Berlin, Germany (Weltexpress). In Berlin’s Hertzallee close to the Zoological Garden its sheer hell, or in other words: here artists are let loose. The title of the performance figures as its program. For “Maximum Penalty” is a gruesome-beautiful entertainment show and the crowd around the stars in the ring was already out of its wits on the first evening. At the premiere on Thursday, October 20, the audience celebrated the artists with standing ovations.
World premieres, however, took place on the opposite side of the republic – in Oberhausen, a Ruhr town, the first 1989 and the last 25 years later.
Audience and media thronged around celebrities especially at the bar, so the event began with delay. Then came the fireworks. One climax followed another. On a revolving stage, foolhardy and for some even mad, or at least maddening visions were presented by artists from all over the world. Our favourite was Patrick Lemoine, a juggling comedian, who let us be part of his world seeing things – life is but a play, and can be a laughing matter – in a witty, quite thoughtful and in the end hilariously funny way.
A live band with surround sound played under the tent roof on a scaffolding of bars that reminded us of a prison. The whole set up seemed to be just a jail by the looks of it, certainly very gloomy in its glamour. Not only specially composed and arranged music, but also an imposing light show with 300 headlights provided a great spectacle for open ears and mouths.
The very best in town came at the very end of the program. All of us in the audience were completely thrilled, some shrieked now and then or yelled while others held their breath, nobody trusting their eyes as the show got rolling. At first the “Globe of Speed” was only a metal cask, a punctured ball with a diameter of 6.50 meters, a sort of spooky sputnik. Then, up to seven Motorcyclists drive in and round about, side by side and on top of each other or below, depending how you look – if you don’t prefer to firmly keep your lids down. And although all went well at the premiere, accidents do happen. Like two days later, when a pair of bikes bumped into each other. But serious injuries are not on record over the years.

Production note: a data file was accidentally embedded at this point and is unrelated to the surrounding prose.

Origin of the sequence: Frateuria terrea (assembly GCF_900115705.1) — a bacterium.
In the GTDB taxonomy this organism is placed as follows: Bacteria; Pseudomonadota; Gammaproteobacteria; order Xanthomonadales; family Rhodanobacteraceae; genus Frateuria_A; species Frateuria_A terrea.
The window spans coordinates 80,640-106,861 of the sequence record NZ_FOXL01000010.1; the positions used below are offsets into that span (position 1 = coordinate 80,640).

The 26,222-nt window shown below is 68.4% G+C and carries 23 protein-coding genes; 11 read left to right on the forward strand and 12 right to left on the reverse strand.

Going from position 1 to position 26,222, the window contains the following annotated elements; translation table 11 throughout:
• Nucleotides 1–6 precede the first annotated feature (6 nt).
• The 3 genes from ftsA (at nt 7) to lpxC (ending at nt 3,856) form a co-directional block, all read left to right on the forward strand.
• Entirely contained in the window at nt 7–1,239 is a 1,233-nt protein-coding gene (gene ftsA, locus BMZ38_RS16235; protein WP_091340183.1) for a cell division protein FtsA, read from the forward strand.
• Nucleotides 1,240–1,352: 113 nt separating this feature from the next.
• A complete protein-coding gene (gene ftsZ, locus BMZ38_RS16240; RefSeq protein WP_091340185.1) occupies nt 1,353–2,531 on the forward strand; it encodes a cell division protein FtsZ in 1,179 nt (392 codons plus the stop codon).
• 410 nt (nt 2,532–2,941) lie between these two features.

The motorcycle artists and undaunted motocross freestylers of the formation “Air-Speed” not only raced round, they also flew high above their spectators through the tent. No wonder that Latin Americans are long time visitors. More to our liking was the seven-man pyramid on a wire rope. Beautiful to watch how they hovered under the black and yellow tent. They are up there with no help or any holds, and much the same applies to that wheel of death, where on or in of it dancing is also without a double floor.
Irina Izareva is not a dancing queen, but she enjoys juggling in a cage where she plays around with her shining, glittering balls. This and the Diabolo Show by Nicolai Kuntz look as spectacular as Laura Miller in her role of water mermaid and whirlwind.
Flic-Flac is really hell of a show. Everybody survived the premiere, including the actors. To quote Director Kastein: “We cement our reputation as a show with the most risky numbers in Germany. We stage the risk.” Cross your fingers then. And get your kicks out of the acts at Circus Flic-Flac, folks!
Tickets for the shrill show at Hertzallee 41 in Berlin are available between 19 and 49 euros, reduced between 15 and 44 euros. To order, phone 01806 – 999000202. “Maximum Penalty” runs until December 4, 2016 with no casualties, we hope!